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The Oldest Newest Natural Gas Play: Part 2

- By Joseph L Shaefer

It wasn't that long ago that tapping into an underground zone of natural gas 12 or 15 feet thick was considered a pretty good, and profitable, find. But the delightfully rapid evolution of horizontal drilling and pressure fracturing means Montney drillers like Encana (ECA) are now finding profitable zones with a thickness of anywhere from 300 to 900 feet. The profitability of such zones soars, of course, but there are other longer-term benefits, too, like fewer man-hours expended in exploration and less wear and tear on equipment.


I noted a number of potential stumbling blocks for all drillers in the Montney formation in Part 1 of this article. Among those that I didn't delve into previously is the sheer volume of potential production. If there is a glut of gas being produced or too much to ship out using existing infrastructure, finds like this could actually depress the price of natural gas. I don't see this as a long-term issue. As I mentioned in Part 1, the more electronics we use, the more electric cars we produce and the more emerging markets emerge, the higher the demand rises for natural gas.

Indeed, already two of Alberta's three operators of coal-fired power stations, Transalta Corp. (TAC) and Atco Group (ACO-Y.TO)(ACO-X.TO), both in Calgary, are working out how to switch plants to gas right now. The third, Edmonton's Capital Power (CPX.TO), is also accelerating a previously announced decision to switch.

This is not only great news for the environment, but the Canadian Association of Petroleum Producers says that replacing the 55% of Alberta's power supply generated from coal (with a combination of natural gas and renewables) will increase gas demand by 1.5 billion cubic feet per day. Look beyond today's stasis or some short-term supply overage. In the intermediate and long term, companies like Encana, profitable at even today's depressed natural gas pricing, will be even more profitable.

It isn't just the Montney premium locations that have drawn me anew to Encana. Take a look at this map showing the location of the company's primary acreage positions:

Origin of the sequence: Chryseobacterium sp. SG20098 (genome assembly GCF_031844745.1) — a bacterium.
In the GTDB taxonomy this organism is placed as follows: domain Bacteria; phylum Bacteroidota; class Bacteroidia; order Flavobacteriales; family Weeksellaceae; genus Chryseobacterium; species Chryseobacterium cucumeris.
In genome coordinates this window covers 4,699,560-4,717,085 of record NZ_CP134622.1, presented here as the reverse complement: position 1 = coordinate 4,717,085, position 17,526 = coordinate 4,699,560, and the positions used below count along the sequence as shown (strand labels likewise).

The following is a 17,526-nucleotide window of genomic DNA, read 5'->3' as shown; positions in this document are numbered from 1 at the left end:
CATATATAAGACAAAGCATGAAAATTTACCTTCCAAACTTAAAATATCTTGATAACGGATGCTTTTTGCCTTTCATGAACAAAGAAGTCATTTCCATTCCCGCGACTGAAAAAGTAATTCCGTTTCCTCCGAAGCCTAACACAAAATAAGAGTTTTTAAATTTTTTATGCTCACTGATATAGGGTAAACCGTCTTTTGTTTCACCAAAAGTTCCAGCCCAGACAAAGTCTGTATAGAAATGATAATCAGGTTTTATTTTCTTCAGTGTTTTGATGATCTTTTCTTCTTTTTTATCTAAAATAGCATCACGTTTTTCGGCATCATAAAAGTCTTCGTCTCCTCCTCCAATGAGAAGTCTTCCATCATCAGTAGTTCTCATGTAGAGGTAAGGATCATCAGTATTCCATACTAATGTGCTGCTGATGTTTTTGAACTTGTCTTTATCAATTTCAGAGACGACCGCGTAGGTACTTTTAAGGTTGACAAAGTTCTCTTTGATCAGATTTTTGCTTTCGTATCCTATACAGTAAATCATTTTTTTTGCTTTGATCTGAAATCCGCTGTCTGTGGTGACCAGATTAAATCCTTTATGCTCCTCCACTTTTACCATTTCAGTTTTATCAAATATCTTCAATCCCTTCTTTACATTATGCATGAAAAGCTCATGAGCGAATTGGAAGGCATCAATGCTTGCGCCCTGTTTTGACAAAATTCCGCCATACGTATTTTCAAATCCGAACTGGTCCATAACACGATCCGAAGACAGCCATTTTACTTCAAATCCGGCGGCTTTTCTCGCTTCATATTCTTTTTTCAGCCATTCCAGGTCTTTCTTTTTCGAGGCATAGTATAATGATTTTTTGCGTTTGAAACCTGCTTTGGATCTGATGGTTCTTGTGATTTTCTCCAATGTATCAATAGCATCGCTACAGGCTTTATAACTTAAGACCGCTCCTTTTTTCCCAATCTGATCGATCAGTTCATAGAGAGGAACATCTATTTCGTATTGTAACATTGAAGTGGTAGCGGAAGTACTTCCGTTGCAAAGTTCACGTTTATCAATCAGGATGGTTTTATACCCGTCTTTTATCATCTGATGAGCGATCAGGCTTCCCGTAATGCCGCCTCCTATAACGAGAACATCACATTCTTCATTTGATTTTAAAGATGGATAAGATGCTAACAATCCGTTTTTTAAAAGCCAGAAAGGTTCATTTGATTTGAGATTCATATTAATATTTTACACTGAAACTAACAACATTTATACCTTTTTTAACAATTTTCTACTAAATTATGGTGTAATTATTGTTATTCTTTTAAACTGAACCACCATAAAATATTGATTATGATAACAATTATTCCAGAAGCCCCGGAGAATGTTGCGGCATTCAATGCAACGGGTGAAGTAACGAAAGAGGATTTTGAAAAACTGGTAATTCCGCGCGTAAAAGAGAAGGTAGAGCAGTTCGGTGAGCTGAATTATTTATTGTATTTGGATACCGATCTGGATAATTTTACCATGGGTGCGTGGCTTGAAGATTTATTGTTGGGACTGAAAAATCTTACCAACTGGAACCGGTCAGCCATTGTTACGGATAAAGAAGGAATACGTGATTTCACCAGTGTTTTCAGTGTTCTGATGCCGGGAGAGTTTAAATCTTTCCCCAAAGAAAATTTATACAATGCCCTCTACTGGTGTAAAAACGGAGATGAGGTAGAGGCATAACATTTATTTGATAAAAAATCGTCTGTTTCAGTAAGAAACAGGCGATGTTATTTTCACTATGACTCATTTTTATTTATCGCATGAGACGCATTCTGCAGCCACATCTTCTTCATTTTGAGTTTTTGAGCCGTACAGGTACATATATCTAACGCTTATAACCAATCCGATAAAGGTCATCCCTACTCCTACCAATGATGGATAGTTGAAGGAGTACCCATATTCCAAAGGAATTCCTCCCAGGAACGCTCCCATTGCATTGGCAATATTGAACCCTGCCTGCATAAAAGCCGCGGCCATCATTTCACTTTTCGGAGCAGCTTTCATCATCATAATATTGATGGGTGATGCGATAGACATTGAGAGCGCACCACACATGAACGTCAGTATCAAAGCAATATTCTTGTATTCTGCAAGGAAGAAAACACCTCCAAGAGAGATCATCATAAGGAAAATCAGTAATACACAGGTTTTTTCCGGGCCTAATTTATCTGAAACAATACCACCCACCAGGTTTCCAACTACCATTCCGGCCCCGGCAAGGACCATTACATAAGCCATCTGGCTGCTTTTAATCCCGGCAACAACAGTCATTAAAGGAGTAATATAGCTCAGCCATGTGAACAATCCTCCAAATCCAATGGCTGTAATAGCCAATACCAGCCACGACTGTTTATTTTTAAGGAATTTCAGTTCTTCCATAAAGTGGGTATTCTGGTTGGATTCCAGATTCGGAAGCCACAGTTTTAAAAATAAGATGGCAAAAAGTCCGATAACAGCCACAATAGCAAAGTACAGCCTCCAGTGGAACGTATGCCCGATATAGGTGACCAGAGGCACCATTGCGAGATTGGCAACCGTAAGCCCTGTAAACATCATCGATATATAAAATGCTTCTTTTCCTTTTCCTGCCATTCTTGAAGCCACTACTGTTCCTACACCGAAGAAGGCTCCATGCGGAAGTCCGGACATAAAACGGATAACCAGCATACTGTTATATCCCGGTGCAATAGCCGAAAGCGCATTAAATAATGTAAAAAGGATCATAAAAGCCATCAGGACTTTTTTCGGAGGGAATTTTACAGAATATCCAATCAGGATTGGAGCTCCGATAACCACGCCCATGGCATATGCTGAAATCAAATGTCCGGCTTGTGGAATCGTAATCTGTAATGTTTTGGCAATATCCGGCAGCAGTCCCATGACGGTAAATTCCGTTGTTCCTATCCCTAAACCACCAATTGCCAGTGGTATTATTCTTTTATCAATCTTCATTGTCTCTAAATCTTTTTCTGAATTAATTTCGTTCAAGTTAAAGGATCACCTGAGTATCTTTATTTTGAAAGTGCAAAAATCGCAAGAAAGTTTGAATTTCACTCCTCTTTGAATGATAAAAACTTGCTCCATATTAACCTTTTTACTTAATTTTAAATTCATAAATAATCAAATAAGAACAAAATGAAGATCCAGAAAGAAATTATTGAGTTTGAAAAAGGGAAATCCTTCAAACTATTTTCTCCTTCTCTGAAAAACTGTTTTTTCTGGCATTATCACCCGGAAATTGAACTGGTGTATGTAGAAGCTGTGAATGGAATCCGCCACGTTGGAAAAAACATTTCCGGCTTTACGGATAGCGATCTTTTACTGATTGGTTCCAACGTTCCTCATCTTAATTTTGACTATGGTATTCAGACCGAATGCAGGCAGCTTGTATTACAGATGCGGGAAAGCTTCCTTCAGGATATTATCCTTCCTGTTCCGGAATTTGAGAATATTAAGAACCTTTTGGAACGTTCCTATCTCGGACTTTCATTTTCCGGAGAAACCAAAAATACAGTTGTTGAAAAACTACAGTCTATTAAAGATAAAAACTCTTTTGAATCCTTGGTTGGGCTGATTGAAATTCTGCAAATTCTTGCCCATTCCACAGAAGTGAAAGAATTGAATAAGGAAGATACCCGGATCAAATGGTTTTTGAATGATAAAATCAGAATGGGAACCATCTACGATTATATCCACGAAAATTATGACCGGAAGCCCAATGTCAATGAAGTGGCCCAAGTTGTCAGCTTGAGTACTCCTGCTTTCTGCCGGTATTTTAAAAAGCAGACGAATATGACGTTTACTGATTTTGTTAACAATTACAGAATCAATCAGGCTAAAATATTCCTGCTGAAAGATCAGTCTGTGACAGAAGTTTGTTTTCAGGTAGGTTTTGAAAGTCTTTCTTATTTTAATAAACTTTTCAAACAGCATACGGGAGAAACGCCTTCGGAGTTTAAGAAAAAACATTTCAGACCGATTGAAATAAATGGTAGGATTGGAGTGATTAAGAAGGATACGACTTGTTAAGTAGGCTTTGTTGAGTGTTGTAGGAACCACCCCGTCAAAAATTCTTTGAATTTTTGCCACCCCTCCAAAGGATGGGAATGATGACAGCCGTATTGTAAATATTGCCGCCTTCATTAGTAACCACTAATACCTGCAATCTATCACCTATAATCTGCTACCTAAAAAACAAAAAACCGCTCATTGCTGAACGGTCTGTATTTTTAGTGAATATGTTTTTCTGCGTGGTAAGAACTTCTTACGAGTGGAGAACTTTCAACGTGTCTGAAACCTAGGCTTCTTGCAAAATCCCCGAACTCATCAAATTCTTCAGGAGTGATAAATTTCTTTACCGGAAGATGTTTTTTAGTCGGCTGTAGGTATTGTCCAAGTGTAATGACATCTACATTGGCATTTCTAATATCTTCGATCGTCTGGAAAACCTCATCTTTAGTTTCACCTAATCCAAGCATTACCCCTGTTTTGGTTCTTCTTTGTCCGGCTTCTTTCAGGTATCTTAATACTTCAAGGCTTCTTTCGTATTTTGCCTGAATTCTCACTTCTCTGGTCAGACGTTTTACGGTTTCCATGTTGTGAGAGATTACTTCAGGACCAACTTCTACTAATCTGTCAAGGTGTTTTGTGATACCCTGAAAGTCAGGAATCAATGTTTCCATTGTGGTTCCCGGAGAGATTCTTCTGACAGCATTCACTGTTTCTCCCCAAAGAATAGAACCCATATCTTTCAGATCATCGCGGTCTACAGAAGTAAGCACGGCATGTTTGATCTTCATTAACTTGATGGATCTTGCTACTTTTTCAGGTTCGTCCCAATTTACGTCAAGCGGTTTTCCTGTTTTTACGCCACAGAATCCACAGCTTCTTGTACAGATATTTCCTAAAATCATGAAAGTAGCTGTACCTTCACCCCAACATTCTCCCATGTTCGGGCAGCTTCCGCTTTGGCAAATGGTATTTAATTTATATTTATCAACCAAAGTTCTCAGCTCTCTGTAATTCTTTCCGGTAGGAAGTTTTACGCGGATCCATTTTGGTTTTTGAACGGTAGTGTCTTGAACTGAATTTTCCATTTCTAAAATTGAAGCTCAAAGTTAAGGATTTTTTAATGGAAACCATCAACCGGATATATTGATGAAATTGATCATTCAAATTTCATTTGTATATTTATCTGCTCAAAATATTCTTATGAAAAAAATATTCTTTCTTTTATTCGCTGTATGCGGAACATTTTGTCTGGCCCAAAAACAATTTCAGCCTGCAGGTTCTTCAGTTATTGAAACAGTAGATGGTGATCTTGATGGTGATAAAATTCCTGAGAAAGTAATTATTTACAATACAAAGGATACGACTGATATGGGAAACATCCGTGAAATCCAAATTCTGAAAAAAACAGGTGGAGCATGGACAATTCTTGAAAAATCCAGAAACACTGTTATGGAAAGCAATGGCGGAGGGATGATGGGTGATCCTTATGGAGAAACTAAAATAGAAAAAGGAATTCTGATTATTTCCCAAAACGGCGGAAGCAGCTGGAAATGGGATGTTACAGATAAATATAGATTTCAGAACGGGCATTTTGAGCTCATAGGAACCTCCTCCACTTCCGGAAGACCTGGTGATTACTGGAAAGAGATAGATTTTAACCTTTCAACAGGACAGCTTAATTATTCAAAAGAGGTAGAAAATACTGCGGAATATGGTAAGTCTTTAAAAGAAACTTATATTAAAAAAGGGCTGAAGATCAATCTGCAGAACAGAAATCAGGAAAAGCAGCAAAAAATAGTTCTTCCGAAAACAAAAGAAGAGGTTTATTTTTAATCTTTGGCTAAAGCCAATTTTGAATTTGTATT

The Montney is the biggest. Encana entered the Montney 15 years ago and built a massive position totaling 600,000 net acres. The company is a true innovator in the Montney and among the very best operators there. Encana's contiguous acreage position allows them to drill longer laterals, drive greater efficiency and develop serious economies of scale. In addition to dry gas and oil, Encana is on track to grow total Montney liquids production to 70,000 barrels per day by 2019, with the majority being the highest-value condensate.

But you'll notice their second-biggest position is in the booming Permian Basin, about which I have written before. The Permian may prove to be the most prolific in the U.S. before all is said and done.

A quick refresher is in order to make sense of some of the following graphs and charts. Natural gas is one of the cleanest, safest and most useful forms of energy in our day-to-day lives. It is the cleanest of the fossil fuels and, like oil and coal, originates from the remains of plants and animals that lived many years ago. These organisms were buried and exposed to heat as a result of being highly compressed underneath thousands of feet of soil and rock. High temperatures and pressure transformed the once-living organisms in these rock layers into their basic hydrocarbon structure.

Natural gas is found beneath the surface of the earth. Large layers of impermeable rock trap the natural gas as it, as a gas, attempts to migrate to the surface. Don't be fooled by hearing that the gas is trapped in pools. The natural gas molecules are actually held in small holes and various-sized cracks in different rock formations.